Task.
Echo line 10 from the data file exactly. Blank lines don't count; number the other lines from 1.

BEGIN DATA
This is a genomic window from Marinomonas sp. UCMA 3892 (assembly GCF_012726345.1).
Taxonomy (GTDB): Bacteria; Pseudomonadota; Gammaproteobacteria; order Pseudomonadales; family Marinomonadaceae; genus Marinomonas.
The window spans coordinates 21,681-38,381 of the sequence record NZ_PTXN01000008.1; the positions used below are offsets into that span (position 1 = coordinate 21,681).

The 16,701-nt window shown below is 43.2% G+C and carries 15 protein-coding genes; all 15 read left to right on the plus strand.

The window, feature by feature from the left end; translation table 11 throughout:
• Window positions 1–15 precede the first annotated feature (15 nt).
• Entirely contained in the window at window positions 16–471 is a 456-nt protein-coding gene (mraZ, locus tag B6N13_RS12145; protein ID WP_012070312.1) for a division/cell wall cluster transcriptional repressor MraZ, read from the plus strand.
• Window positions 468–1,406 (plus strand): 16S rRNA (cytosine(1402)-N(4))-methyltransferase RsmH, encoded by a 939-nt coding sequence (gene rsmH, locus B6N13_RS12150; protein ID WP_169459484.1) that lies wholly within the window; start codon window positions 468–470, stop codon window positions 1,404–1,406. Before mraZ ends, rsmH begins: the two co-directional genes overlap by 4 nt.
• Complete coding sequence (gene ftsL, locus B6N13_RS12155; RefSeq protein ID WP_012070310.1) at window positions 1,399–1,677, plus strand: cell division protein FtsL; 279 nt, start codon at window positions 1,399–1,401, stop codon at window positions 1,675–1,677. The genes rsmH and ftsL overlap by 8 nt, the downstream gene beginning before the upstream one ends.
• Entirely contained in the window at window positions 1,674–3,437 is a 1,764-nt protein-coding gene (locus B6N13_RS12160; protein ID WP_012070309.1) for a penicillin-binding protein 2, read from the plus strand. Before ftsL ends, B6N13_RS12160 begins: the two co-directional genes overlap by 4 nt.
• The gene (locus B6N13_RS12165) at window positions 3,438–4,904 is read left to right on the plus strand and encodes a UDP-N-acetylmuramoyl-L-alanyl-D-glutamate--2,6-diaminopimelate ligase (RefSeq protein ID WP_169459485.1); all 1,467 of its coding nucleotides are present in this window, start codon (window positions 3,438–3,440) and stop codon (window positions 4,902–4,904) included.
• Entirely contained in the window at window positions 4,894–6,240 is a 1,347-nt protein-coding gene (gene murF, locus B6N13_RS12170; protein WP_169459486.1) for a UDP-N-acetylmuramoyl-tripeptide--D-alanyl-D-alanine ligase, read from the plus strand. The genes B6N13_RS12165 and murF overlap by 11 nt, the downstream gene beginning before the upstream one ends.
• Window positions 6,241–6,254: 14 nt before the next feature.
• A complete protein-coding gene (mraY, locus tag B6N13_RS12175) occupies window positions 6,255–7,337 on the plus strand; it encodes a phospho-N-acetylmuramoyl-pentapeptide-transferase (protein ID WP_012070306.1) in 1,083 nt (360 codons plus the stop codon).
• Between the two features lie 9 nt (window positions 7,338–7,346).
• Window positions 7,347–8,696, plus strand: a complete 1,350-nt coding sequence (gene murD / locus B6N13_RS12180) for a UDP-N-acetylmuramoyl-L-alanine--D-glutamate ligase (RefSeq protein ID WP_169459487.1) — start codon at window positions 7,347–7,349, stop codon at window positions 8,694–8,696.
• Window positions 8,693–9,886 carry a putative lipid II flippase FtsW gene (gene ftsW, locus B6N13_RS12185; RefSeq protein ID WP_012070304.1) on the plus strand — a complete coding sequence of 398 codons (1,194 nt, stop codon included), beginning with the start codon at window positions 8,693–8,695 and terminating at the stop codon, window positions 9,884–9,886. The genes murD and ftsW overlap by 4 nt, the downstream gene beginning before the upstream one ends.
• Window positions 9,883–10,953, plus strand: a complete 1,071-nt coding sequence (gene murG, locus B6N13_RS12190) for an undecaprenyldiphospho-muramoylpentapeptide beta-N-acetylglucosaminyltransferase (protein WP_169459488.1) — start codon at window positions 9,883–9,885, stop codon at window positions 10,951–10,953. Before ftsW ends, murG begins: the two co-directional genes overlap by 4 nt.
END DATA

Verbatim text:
• Entirely contained in the window at window positions 1,674–3,437 is a 1,764-nt protein-coding gene (locus B6N13_RS12160; protein ID WP_012070309.1) for a penicillin-binding protein 2, read from the plus strand. Before ftsL ends, B6N13_RS12160 begins: the two co-directional genes overlap by 4 nt.